Minnesota House Republicans proposed $1.35 billion in tax cuts Wednesday, with the benefits going to farmers, Social Security recipients, student loan debtors, business property owners and others.

“The folks who haven’t seen the benefit of these surpluses are Minnesotans, the same people who are responsible for those surpluses,” said House Speaker Kurt Daudt, R-Crown, in reference to a forecast $1.65 billion state budget surplus.

The bill is similar in approach, but smaller, to a tax measure that passed the House with significant bipartisan majorities in 2016. It stalled after Gov. Mark Dayton vetoed the bill, citing a technical mistake in its drafting, then was unable to strike a deal with Republicans to revive it.

The House GOP plan raises the threshold of Social Security income subject to state tax, reduces property taxes for farmers paying school construction bonds, exempts the first $200,000 in property value from the statewide property tax on businesses, gives a tax break to people with school loans and helps families with child care costs. It also eliminates an automatic yearly increase in the cigarette tax.

The House proposal takes a different approach than a Senate GOP plan to reduce the lowest income tax bracket.

Dayton has expressed skepticism about large tax cuts if they reduce money for his priorities like prekindergarten and health and human services programs.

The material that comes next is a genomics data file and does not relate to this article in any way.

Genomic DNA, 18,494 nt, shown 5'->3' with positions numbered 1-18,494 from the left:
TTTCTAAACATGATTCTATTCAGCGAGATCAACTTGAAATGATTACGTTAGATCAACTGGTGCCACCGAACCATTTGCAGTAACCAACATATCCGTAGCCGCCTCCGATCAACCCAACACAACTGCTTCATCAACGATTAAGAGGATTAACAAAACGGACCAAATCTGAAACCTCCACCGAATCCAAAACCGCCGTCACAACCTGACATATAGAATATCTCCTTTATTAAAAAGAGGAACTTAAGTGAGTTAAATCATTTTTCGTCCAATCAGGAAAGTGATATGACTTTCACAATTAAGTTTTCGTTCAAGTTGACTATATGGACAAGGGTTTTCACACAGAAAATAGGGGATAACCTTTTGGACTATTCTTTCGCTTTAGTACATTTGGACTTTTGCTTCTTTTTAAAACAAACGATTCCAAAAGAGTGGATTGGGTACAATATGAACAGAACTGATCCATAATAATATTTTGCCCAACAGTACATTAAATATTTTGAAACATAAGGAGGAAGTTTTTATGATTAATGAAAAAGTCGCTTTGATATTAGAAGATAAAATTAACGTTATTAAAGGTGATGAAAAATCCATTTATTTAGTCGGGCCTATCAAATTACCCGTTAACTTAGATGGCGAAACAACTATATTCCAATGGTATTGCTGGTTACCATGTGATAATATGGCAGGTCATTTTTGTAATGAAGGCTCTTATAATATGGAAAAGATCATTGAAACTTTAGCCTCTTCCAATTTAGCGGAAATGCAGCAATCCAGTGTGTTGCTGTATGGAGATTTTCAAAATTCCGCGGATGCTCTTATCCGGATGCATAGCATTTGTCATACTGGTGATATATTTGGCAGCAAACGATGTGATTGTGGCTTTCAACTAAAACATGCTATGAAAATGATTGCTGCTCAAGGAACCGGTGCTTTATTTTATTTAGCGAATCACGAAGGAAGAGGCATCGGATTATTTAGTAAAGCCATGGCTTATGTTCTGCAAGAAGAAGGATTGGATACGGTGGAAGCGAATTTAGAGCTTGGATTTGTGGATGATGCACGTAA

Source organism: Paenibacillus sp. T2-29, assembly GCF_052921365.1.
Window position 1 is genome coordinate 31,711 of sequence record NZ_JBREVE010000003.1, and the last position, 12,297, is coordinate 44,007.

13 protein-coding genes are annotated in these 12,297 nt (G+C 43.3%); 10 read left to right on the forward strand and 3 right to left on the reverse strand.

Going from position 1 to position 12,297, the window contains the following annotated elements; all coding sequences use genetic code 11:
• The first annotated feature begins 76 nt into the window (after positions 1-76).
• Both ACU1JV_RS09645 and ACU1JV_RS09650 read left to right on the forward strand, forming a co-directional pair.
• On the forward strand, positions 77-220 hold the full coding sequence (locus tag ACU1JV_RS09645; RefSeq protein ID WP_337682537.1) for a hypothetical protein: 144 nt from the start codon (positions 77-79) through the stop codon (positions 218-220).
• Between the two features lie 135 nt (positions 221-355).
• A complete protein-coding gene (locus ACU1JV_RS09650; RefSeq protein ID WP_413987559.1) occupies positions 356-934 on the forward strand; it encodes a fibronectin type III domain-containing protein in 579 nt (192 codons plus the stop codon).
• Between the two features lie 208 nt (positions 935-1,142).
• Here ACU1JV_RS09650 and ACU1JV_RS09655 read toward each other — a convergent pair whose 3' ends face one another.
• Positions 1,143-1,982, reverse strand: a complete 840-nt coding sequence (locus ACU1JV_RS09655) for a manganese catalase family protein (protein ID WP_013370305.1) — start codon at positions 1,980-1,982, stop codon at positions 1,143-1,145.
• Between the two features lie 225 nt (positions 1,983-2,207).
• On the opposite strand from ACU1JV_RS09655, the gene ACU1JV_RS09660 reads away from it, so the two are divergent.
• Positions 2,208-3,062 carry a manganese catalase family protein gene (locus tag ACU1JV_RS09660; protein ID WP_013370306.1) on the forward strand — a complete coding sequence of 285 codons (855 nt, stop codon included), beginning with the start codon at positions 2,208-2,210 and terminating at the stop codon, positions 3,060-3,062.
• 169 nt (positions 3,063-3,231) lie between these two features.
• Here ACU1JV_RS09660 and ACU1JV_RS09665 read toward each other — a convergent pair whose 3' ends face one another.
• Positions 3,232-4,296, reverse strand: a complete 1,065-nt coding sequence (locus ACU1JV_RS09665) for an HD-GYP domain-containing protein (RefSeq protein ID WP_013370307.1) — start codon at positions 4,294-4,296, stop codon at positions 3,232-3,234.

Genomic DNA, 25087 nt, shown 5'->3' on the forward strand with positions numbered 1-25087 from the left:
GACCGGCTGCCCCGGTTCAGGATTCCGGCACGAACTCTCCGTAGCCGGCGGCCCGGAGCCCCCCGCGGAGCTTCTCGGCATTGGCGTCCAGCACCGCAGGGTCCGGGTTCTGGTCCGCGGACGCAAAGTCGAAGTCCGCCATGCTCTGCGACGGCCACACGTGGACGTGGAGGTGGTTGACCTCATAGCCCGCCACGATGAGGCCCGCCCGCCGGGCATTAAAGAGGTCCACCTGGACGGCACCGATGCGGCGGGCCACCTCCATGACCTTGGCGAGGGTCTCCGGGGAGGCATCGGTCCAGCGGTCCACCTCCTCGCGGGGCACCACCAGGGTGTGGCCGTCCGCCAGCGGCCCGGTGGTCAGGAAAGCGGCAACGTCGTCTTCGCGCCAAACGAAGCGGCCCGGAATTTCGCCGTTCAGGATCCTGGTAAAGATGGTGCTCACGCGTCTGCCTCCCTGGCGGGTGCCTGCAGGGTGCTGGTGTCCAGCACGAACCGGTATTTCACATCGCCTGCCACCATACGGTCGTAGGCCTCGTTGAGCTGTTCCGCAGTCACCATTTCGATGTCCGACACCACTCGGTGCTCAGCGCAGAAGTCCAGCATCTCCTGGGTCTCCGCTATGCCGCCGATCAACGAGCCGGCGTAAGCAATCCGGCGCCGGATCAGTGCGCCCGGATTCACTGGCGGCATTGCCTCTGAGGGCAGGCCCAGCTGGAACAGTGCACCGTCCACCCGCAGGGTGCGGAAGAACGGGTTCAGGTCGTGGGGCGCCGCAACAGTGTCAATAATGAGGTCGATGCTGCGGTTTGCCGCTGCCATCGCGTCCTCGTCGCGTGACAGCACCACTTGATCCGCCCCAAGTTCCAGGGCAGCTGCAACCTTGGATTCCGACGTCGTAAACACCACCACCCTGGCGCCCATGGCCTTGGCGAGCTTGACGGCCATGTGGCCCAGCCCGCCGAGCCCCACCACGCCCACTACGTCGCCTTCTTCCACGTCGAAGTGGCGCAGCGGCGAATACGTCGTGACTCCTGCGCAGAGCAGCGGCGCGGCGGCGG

Rep. Greg Davids, R-Preston and chairman of the House Taxes Committee, said he wants to pass a bill Dayton will sign.

“68, 34 and one,” he said, referring to the votes needed for a majority in the House and Senate plus Dayton.

Asked about the cigarette tax provision, Daudt criticized Dayton: “This was a big broken promise by the governor because I know he wants to paint it as something different from what it is. It’s a tax on low-income Minnesotans,” he said, referring to tobacco taxes, which are disproportionately paid by lower income Minnesotans because they are more likely to smoke.

A Dayton spokesman said the 2013 tobacco tax increase of $1.60 per pack plus automatic annual increases was implemented to discourage a “very socially expensive activity,” referring to the health care costs that often fall on public insurance programs.

The adult smoking rate has declined 10 percent since the tax was implemented, said Dayton spokesman Sam Fettig.

Despite the controversy surrounding the tobacco tax, the bulk of the GOP plan comprises cuts targeted at important interest groups, like senior citizens, parents with children, business owners and young people with student debt.

The reduction in taxes on Social Security income would cost $270 million. More than $125 million would address college affordability. A reduction in the business property tax costs $203 million. Farmers would save $42 million on property taxes.

DFL Minority Leader Melissa Hortman released a statement, attacking the plan as a gift to “Republican corporate donors.”